In each of these similar cases, notwithstanding timely requests therefor, petitioners were denied a "manual stenographic record" (rather than a "mechanically recorded record") in proceedings pending in the Housing Part of the Civil Court of the City of New York, Bronx County. Petitioners claim that they were entitled to manual stenographic records under the provisions of subdivision (k) of section 110 of the New York City Civil Court Act, and seek summary relief in proceedings under CPLR article 78.
Preliminarily in Bey we conclude that it was an abuse of discretion on the part of the courts below to grant class relief since in the circumstances here presented, governmental operations being involved, on the granting of any relief to the petitioners comparable relief would adequately flow to others similarly situated under principles of stare decisis.
Turning then to the applications of these petitioners we conclude that the orders of the Appellate Divisions should be reversed. It is true that the denial in each case has been found to have been based not in the exercise of discretion but in the ministerial execution of a peremptory administrative order of general application issued by the Administrative Judge. In such circumstances the statutory bar to article 78 relief because of the availability of alternative relief is not applicable (8 Weinstein-Korn-Miller, NY Civ Prac, pars 7801.06, 7801.07). Nonetheless, quite apart from the statutory provisions, we conclude that application for extraordinary relief under article 78 does not lie in view of the availability to petitioners of appellate review under the provisions of section 1702 of the New York City Civil Court Act, in the circumstances of these cases (op. cit., par 7801.07; cf. Matter of State of New York v King, 36 N.Y.2d 59, involving criminal matters).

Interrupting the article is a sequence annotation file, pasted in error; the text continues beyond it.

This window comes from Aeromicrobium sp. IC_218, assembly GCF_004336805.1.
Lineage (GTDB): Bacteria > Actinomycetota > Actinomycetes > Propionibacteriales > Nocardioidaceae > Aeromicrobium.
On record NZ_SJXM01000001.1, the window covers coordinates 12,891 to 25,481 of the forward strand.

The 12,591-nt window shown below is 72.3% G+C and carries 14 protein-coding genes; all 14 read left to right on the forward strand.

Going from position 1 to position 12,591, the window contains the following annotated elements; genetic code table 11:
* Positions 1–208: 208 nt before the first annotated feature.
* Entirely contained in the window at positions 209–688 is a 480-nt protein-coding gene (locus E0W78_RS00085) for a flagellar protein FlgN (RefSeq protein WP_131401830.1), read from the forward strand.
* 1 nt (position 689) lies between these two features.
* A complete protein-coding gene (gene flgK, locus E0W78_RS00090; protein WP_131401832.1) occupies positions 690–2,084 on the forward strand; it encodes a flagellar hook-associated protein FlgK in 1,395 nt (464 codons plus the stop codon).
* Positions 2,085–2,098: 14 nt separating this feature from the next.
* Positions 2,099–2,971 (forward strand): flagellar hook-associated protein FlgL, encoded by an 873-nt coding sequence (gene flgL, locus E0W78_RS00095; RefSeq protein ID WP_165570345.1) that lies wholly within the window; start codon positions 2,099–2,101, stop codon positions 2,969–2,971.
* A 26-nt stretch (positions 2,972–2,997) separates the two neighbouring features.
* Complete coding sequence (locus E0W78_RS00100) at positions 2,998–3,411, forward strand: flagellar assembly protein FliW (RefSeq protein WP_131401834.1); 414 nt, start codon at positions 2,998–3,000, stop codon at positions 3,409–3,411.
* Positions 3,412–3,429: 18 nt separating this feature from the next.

We do not reach the contentions advanced by the parties on the merits.
The orders of the Appellate Division should accordingly be reversed and the petitions dismissed.
Despite the majority's assertion that the petitioners may resort to an alternate route, i.e., direct appellate review, it is highly unlikely that such a denial would, on review, be considered as prejudicing a substantial right. This is particularly true in light of the probable incompleteness of the record.
I agree with the courts below that the present proceedings were properly brought under the provisions of CPLR article 78
In each case: Order reversed, without costs, and petitions dismissed.